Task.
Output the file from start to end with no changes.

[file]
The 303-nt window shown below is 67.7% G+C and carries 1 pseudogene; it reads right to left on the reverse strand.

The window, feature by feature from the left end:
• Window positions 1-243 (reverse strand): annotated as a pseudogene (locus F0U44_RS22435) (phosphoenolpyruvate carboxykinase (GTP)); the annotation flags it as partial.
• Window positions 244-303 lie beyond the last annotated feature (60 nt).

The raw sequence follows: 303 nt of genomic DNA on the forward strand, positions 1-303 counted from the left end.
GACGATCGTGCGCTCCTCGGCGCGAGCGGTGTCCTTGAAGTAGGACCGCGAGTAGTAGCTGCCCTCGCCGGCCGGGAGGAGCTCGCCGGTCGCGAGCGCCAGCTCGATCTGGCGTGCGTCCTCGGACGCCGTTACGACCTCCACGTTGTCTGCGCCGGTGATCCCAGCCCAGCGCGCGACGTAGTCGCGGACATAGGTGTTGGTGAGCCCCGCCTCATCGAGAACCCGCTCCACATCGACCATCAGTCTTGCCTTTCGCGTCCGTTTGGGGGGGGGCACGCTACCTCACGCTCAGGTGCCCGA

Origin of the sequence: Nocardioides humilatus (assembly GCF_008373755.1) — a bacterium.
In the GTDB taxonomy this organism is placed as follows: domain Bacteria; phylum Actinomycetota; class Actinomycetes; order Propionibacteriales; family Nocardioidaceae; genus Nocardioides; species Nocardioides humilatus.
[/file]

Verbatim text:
The 303-nt window shown below is 67.7% G+C and carries 1 pseudogene; it reads right to left on the reverse strand.

The window, feature by feature from the left end:
• Window positions 1-243 (reverse strand): annotated as a pseudogene (locus F0U44_RS22435) (phosphoenolpyruvate carboxykinase (GTP)); the annotation flags it as partial.
• Window positions 244-303 lie beyond the last annotated feature (60 nt).

The raw sequence follows: 303 nt of genomic DNA on the forward strand, positions 1-303 counted from the left end.
GACGATCGTGCGCTCCTCGGCGCGAGCGGTGTCCTTGAAGTAGGACCGCGAGTAGTAGCTGCCCTCGCCGGCCGGGAGGAGCTCGCCGGTCGCGAGCGCCAGCTCGATCTGGCGTGCGTCCTCGGACGCCGTTACGACCTCCACGTTGTCTGCGCCGGTGATCCCAGCCCAGCGCGCGACGTAGTCGCGGACATAGGTGTTGGTGAGCCCCGCCTCATCGAGAACCCGCTCCACATCGACCATCAGTCTTGCCTTTCGCGTCCGTTTGGGGGGGGGCACGCTACCTCACGCTCAGGTGCCCGA

Origin of the sequence: Nocardioides humilatus (assembly GCF_008373755.1) — a bacterium.
In the GTDB taxonomy this organism is placed as follows: domain Bacteria; phylum Actinomycetota; class Actinomycetes; order Propionibacteriales; family Nocardioidaceae; genus Nocardioides; species Nocardioides humilatus.